AFTER 35 years as a teacher, former president of the Teachers’ Union (TTUTA) Lynsley Doodhai will soon be making his transition from the classroom to the courtroom, having been called to the bar.
It is the fulfilment of a dream he had to put on hold to serve his other love, teaching.
Having completed his service to the teaching association, he returned to his substantive position as principal of the Torrib Trace Presbyterian School, where he had been stationed since 2008.
But Doodhai described his admission to the bar as being a dream come true.
He was among 136 new attorneys who were admitted in two virtual ceremonies on November 25 and 26. These replaced the traditional call to the Bar, which is normally held at the Hall of Justice, owing to protocols implemented by the judiciary due to the pandemic.
Coming from a family of police officers and teachers instilled a passion in him for both law and education.
However, coming from a family of six, he was unable to study law, as his parents couldn't fiance legal studies.
Having joined the teaching profession and now able to finance his own studies, his focus was on attaining his BEd from the University of London (2008-2011).
He again put his legal practice certificate on hold for six years to take up the leadership of the teachers’ association (2013-2019).
Having served the full term allowed, he was free to do his legal studies at De Montfort University in Leicester, England, which he completed in 2020. He finished the mandatory six-month internship in September and was called to the bar in November.
“It has been a long journey, made more difficult by having to work and study at the same time. Studying law part-time is very demanding,” he said.
He hopes to soon make the transition from the classroom to the courtroom. His goal is to practise in the civil field, having done electives in employment law, personal injury and medical negligence and sports and media law.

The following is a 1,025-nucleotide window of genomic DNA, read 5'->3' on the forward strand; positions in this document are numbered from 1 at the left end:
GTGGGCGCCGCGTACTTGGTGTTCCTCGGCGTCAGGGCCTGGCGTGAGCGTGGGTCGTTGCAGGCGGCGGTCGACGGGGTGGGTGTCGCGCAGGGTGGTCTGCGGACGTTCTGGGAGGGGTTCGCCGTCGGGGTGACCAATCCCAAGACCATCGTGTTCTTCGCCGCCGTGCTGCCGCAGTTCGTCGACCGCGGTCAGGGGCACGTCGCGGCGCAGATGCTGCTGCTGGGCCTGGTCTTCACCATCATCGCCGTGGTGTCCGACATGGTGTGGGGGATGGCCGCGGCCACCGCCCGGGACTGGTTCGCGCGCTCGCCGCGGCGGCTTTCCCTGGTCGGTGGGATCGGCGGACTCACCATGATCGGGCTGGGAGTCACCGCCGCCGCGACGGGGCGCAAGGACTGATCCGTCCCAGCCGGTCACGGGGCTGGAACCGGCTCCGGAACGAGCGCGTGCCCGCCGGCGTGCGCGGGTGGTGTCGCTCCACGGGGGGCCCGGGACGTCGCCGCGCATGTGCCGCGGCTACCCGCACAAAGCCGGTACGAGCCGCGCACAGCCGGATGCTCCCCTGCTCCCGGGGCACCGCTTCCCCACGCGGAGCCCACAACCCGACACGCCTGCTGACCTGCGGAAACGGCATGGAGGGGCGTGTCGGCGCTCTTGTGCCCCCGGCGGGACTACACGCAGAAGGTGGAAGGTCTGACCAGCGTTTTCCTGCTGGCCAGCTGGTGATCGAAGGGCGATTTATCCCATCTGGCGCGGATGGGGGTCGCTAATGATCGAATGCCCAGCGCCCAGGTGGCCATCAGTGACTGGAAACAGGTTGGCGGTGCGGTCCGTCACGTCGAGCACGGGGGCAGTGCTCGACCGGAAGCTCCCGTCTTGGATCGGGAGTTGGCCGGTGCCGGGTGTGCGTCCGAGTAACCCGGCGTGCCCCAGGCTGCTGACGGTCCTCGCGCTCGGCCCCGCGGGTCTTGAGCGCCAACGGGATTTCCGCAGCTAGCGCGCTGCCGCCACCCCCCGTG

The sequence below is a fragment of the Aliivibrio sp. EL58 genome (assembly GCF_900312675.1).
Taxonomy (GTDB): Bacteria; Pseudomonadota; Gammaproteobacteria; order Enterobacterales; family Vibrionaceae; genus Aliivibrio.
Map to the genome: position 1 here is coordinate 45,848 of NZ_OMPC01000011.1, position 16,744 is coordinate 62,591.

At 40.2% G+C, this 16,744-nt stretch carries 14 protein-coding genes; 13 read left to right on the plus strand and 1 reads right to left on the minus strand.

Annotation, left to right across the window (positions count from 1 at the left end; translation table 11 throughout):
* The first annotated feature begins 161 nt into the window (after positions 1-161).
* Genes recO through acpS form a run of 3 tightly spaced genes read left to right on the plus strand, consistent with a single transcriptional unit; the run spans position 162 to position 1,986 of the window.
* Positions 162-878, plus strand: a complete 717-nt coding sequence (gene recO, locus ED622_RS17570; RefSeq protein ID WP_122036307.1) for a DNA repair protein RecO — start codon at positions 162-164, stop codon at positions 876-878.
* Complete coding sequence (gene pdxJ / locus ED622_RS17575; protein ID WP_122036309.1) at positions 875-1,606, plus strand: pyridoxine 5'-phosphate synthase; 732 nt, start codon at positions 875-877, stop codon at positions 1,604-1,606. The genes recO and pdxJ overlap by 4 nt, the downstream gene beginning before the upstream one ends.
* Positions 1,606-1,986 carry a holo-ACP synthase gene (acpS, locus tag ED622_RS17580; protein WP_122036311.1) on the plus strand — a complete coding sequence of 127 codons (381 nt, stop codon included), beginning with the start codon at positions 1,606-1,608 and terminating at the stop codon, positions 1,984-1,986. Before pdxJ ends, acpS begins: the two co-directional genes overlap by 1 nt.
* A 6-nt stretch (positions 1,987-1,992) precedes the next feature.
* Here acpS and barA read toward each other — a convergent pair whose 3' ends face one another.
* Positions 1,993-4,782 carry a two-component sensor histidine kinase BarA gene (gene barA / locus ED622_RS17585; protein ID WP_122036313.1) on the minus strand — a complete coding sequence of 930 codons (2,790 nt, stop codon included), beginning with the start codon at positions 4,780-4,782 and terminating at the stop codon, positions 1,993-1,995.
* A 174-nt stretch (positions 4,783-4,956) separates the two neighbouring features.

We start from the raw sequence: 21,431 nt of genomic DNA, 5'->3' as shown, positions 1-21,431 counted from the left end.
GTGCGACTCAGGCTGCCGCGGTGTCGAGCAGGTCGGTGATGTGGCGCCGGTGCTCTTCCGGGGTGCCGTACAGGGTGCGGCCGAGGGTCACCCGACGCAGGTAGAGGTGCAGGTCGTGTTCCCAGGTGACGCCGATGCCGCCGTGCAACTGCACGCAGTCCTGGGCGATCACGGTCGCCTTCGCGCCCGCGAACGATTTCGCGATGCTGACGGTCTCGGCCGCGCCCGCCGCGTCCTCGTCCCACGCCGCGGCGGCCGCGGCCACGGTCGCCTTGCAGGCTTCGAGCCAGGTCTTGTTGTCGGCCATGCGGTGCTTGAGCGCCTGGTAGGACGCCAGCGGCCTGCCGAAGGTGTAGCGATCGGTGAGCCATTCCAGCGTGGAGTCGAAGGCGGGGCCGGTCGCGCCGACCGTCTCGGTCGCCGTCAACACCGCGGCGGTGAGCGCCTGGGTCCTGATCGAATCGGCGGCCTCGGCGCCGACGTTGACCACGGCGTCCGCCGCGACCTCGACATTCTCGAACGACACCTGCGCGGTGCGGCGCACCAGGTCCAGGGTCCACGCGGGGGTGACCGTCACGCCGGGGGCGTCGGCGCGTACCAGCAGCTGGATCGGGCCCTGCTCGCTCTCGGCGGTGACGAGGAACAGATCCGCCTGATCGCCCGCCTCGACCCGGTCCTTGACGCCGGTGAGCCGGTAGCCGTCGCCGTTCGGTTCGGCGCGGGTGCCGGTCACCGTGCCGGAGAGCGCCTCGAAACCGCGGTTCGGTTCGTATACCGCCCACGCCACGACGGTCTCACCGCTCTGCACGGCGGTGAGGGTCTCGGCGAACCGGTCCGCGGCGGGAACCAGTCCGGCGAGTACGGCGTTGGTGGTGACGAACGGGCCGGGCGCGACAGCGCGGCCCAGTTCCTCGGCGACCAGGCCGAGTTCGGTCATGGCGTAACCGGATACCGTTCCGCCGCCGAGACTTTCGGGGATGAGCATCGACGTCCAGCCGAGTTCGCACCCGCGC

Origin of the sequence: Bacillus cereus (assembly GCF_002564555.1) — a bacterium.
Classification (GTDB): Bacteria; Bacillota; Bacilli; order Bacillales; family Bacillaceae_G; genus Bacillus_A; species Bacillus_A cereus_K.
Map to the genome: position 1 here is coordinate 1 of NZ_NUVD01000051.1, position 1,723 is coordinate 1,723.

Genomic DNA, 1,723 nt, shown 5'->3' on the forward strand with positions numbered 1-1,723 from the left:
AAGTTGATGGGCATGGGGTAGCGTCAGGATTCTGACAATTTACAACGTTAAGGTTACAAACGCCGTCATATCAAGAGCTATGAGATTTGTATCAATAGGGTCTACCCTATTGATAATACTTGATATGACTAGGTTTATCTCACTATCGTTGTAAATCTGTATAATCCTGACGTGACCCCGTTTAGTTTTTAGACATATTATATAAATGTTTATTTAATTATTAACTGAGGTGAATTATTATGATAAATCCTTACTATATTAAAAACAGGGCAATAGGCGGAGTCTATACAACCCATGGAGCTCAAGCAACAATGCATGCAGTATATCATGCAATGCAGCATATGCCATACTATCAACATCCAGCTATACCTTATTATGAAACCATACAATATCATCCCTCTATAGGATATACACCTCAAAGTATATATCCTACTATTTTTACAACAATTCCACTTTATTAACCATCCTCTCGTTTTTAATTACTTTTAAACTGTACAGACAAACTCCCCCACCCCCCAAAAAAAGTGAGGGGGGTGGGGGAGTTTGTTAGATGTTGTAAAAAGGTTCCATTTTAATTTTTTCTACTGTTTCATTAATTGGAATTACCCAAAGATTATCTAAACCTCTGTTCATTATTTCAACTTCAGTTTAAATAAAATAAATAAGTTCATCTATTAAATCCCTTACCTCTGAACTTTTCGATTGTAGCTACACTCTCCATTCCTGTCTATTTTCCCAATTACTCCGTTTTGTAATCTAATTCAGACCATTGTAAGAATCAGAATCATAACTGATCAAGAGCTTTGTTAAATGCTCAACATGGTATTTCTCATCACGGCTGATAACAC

With his background in industrial relations, he relishes the chance once again to represent teachers and workers in general whose employment is affected, in a different capacity.
In welcoming the new attorneys, Chief Justice Ivor Archie reminded them that the ability to practise law was a privilege and not a right and was an onerous responsibility.
Justice Jade Rodriguez underscored that their reputation is fragile and they should treat it like an expensive ceramic vase.
“Do your very best to behave in a manner, in all things, at all times, to spawn a good reputation”.
She warned that one lapse of judgment can result in no one remembering their previous good character.
“Your bad deeds will overtake all the good you have done.”
While congratulating them on their achievement, she realistically told them they have the dubious honour of being admitted to the bar during a pandemic.
“This means that unemployment prospects are more dismal than you ever thought possible, there are (fewer) job opportunities, less money to go around from clients, and the risk of contracting the virus.
“The current pandemic therefore calls you to be innovative and creative, to practise in a totally new landscape. Only grit and determination will see you through.”
In the civil arena she appealed to them to avoid litigation as much as possible and give mediation and other forms of alternative dispute resolution a chance.
“There is no winner if a matter goes to court when it could have been settled out of court.”
She also told them to give serious consideration to practising in the criminal courts, are there are not enough criminal lawyers to meet the demand. She said the field is dominated by a few, who can only be one place at a time.